Step 4: Build Your Frame

Follow the directions on your kit to build the frame. The first part of this is just combining the bottom bars to make them longer for the metal base of the frame.

Building the bottom frame for the kit.

You’ll put the base together next, the you’ll install the corner supports.

Corner supports for the shed kit.

Next comes the four sides for the top of the shed, then more vertical supports along the sides.

Metal frame for the Ironwood Shed Frame Kit. Installed on a wood base.

The two pieces in the front are for your doorway. The door for this shed is on tracks and slides open and closed in the interior of the shed. We really like that there isn’t a door swinging in the wind with this setup!

A quick note on the door slide mechanism for the inside… this is how the sliders go on. This step comes when you’re assembling the top front bar. Get it right HERE… it can be fixed later, but it’s much harder. Ask me how I know.

Slider install for the Ironwood Shed Kit's doors.

Yay! You can put in your panels now! Slide them in. They should be snug so it’ll be a two person job to get them in there. The video makes it look easy. If it’s too easy, you probably cut the wood too small.

This is a job you need to do on a PEACEFUL day… you’ll need a good ladder to get up to place the panels in and the wind will carry you and that panel right off the ladder if you do this in wind.

I recommend making sure that you can finish this shed the same day you put the panels in. The shed gets sturdier the more you put it together… at this point, the panels are helping the wind blow the shed around. You really want to get the panels in and the roof on, all in the same day to make sure the shed is completely stable.

Wood panels installed inside the metal frame for the shed kit.
If you’re eyeballing the three panels for the front right section, we messed up with cutting. I figured I’d try to make it work and if it doesn’t work long term, I’ll replace the panels with one long cut. I didn’t have more of the wood on hand.

At this point you’re going to start working on the roof and door. If you have an extra helper, have them put the door together. It’s an independent task that could be done pretty early in this process.

You’ll start by attaching the metal brackets to your gable pieces per the manual. Each triangle is installed on the front and back of the roof separately, then the two matching triangles are attached together.

Putting together the gables for the shed.
Gables being installed in the shed.

Once both gables are fully installed, the supports for the roof go on.

Support beams being installed for the shed frame kit.

There’s braces that get installed for the middle support beam.

Support for the center beam in the shed kit.

At this point, I think you’d be good to take a break for the day if necessary. Just make sure to throw a tarp over the top and the doorway if you’re worried about rain. You could probably install the door at this point pretty quickly.

Now you can install your roofing pieces. You start at the back of the shed, install one on each side, then move forward to the next section closer to the front. And so on… as you go, you’re also installing weatherproofing tape and a metal piece over the top where they combine. My husband did this part fairly independently, but I occasionally provided an additional hand to help get a screw into a nut when panels were overlapping.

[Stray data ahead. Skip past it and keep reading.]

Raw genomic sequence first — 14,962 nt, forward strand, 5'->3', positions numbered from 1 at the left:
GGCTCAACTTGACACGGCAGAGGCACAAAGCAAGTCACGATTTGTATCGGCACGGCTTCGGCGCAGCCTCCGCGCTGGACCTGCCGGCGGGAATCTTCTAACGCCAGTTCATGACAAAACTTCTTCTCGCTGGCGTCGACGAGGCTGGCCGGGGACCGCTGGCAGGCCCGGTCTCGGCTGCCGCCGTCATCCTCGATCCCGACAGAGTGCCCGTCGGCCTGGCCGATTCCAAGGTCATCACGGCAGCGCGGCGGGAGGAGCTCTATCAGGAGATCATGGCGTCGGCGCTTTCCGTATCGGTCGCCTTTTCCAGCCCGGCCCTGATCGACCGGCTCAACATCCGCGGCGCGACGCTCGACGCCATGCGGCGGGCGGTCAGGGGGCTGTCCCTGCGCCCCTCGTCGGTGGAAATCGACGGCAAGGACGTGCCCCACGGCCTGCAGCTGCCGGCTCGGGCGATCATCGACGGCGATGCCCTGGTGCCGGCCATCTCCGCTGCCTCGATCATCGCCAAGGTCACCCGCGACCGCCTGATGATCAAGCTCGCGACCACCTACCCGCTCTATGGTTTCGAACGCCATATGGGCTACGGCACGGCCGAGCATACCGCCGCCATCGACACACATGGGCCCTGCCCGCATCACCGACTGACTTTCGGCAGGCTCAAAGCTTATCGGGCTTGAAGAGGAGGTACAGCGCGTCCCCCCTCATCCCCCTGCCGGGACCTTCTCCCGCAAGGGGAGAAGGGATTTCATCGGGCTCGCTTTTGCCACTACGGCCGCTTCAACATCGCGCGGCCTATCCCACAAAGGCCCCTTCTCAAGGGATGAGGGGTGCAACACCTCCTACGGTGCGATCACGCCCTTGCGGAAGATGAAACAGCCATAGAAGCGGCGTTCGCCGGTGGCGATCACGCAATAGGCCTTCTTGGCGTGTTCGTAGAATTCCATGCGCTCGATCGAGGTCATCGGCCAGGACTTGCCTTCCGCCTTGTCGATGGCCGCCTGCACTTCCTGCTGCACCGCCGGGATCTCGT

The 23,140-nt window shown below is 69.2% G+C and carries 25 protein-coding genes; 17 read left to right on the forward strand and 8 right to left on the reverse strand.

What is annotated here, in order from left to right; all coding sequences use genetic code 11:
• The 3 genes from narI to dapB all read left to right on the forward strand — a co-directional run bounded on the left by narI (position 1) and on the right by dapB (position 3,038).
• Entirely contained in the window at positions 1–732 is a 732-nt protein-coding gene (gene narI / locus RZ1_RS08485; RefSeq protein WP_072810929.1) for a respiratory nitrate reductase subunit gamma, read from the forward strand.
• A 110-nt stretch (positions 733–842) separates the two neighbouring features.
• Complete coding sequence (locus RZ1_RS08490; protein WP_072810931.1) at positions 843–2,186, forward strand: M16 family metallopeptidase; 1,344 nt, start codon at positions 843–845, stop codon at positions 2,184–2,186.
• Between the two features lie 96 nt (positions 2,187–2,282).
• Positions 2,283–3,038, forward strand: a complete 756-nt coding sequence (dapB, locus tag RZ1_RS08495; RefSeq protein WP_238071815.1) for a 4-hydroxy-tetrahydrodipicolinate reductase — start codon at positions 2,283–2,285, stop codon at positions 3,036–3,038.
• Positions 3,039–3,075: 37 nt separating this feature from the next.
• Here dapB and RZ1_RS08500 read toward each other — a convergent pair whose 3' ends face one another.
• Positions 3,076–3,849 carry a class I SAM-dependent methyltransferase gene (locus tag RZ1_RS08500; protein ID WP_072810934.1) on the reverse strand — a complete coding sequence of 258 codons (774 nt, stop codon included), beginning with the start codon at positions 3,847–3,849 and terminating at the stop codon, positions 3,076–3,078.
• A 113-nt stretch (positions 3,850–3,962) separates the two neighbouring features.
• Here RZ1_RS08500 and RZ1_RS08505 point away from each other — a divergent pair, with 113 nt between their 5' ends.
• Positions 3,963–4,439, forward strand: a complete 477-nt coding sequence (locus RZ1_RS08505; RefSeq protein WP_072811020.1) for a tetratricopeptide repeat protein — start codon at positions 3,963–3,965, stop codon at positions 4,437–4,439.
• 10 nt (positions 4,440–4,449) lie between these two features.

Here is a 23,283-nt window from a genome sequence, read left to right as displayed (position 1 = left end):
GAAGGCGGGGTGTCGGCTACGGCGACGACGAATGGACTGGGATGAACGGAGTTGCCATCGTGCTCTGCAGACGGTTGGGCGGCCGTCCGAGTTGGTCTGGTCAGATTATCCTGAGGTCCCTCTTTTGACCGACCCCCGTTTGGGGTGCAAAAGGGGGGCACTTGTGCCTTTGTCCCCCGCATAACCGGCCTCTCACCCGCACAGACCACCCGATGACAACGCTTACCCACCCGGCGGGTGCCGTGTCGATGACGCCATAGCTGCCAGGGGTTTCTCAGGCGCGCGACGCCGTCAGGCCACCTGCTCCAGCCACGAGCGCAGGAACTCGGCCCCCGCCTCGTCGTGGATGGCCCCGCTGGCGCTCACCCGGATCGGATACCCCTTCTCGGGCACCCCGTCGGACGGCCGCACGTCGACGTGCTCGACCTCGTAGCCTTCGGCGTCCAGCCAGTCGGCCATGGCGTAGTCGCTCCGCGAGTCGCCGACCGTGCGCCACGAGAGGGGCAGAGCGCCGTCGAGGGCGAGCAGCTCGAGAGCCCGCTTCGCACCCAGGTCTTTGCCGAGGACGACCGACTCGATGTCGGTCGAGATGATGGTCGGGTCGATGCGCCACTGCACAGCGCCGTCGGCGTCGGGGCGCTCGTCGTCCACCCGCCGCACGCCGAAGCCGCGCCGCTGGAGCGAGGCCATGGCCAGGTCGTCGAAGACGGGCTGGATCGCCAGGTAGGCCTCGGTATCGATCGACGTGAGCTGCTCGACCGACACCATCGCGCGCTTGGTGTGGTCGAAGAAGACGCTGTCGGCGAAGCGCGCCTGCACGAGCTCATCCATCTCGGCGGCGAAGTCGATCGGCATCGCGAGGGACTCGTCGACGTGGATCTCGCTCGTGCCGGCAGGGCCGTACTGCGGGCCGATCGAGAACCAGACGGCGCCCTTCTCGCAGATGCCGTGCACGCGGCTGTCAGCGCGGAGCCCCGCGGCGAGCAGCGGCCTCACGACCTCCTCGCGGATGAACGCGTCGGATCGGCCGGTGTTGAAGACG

Having two people working on this for 100% of the project is REALLY useful. We have 3 kids and no babysitter so we were struggling a bit.

Installing the roof on the Ironwood shed.

And that’s it, besides the door install which I didn’t really photograph. It was very quick and easy so you shouldn’t have too many issues with it.

Oh! And don’t forget to attach your shed to the base now.

Additional information from ShelterLogic Group:

Thoughts on the Kit & Assembly

Time to Put Together

Overall, this is what I expect for any kit. It takes time to put together- you are saving a lot of money by putting in the work to install it. I found this much easier to install than our playset/playground (which was a nightmare).

Strength of the Shed

I love the look and feel like it is stable enough for our purposes. It IS NOT, in my opinion, sturdy enough for a strong animal leaning against it or for areas with bad winds.

The frame itself is a lot of fairly thin pieces of hollow metal. It gets sturdier when it’s put together, but you’re not working with heavy duty materials.

The Door

The door to this is excellent. I love that it tucks inside the shed and rolls easily on sliders, rather than opening in or out.

Leaking

The wood base that we built was slightly bigger than the shed frame. I think that has contributed to leaking. The problem is that this shed kit doesn’t have a floor so water can run under the metal pieces. I’d be interested in hearing if others have had the same problem… we’ve been trying to troubleshoot this. I believe that due to the shed base being bigger, water falls on top of the edges and sits on the wood base. This isn’t good for the base and the water can run into the shed itself. Even though the base WAS level, water sitting on the top of it has warped the wood so water will pool in some areas. I have stood in the shed during heavy rain, however, and the roof isn’t the problem. I’m considering putting drains in so the water will drain to the ground below the shed. We’ve added silicone caulking around the bottom but have still had some issues.

Improvements

Things I’d do better next time? I’d try to find a higher quality wood for the panels. My husband and I did a LOT of complaining about the panels that we got. So. Much. Complaining.

I would also suggest drawing out the panels on your wood and making sure the cut will be perfectly rectangular before cutting. The bottom and top cuts need to be straight to fit right. Otherwise you will end up with gaps. Do not assume, like we did, that the wood you bought is straight along the edges.

I think kits are a great option for people who want to learn how to build… it gives you a taste for what building looks like and gets you used to following directions.

We have built lots of things from kits, such as play sets, furniture, and box springs. It has gotten us into a better comfort zone to start tackling full DIY projects like our goat shed, duck house, and the lean to that we’re planning for hay storage.

I hope this was helpful in helping you decide if this is the right kit for you. Let me know what you think and keep an eye out for the post about the kids garage setup. I’m almost finished with it and it’s PRETTY AWESOME. I’ve got Nerf gun storage, an easy bike rack, and more!

Next in this series: Building & Organizing a Kids Garage

Please pin this post!

How to build a 10x12 shed using a shed frame kit from ShelterLogic.

Sharing is caring!

1 thought on “Ironwood Shed Frame Kit: Wood Shed Kit”

Comments are closed.

Item added to cart.
0 items - $0.00